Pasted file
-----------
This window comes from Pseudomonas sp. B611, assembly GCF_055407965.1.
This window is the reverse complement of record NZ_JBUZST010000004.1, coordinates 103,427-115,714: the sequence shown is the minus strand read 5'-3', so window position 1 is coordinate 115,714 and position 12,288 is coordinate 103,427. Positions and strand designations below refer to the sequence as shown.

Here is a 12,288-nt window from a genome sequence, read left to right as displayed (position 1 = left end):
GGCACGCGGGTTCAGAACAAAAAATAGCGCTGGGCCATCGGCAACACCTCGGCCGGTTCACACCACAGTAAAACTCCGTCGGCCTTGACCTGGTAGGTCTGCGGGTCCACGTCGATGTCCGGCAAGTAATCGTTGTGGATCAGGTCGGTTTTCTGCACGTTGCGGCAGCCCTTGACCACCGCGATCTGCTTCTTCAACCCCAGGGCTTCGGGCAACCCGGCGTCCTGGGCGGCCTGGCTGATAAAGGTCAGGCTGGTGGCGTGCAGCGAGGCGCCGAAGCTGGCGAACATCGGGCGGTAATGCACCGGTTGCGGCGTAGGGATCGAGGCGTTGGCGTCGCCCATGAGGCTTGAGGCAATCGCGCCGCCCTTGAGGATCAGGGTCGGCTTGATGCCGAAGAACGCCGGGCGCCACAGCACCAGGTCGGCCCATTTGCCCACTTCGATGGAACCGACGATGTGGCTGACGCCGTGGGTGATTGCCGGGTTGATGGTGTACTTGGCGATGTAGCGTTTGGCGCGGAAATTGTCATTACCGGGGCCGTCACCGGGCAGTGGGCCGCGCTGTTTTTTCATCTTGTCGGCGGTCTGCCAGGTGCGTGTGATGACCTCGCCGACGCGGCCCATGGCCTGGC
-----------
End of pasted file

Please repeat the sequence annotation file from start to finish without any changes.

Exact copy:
This window comes from Pseudomonas sp. B611, assembly GCF_055407965.1.
This window is the reverse complement of record NZ_JBUZST010000004.1, coordinates 103,427-115,714: the sequence shown is the minus strand read 5'-3', so window position 1 is coordinate 115,714 and position 12,288 is coordinate 103,427. Positions and strand designations below refer to the sequence as shown.

Here is a 12,288-nt window from a genome sequence, read left to right as displayed (position 1 = left end):
GGCACGCGGGTTCAGAACAAAAAATAGCGCTGGGCCATCGGCAACACCTCGGCCGGTTCACACCACAGTAAAACTCCGTCGGCCTTGACCTGGTAGGTCTGCGGGTCCACGTCGATGTCCGGCAAGTAATCGTTGTGGATCAGGTCGGTTTTCTGCACGTTGCGGCAGCCCTTGACCACCGCGATCTGCTTCTTCAACCCCAGGGCTTCGGGCAACCCGGCGTCCTGGGCGGCCTGGCTGATAAAGGTCAGGCTGGTGGCGTGCAGCGAGGCGCCGAAGCTGGCGAACATCGGGCGGTAATGCACCGGTTGCGGCGTAGGGATCGAGGCGTTGGCGTCGCCCATGAGGCTTGAGGCAATCGCGCCGCCCTTGAGGATCAGGGTCGGCTTGATGCCGAAGAACGCCGGGCGCCACAGCACCAGGTCGGCCCATTTGCCCACTTCGATGGAACCGACGATGTGGCTGACGCCGTGGGTGATTGCCGGGTTGATGGTGTACTTGGCGATGTAGCGTTTGGCGCGGAAATTGTCATTACCGGGGCCGTCACCGGGCAGTGGGCCGCGCTGTTTTTTCATCTTGTCGGCGGTCTGCCAGGTGCGTGTGATGACCTCGCCGACGCGGCCCATGGCCTGGC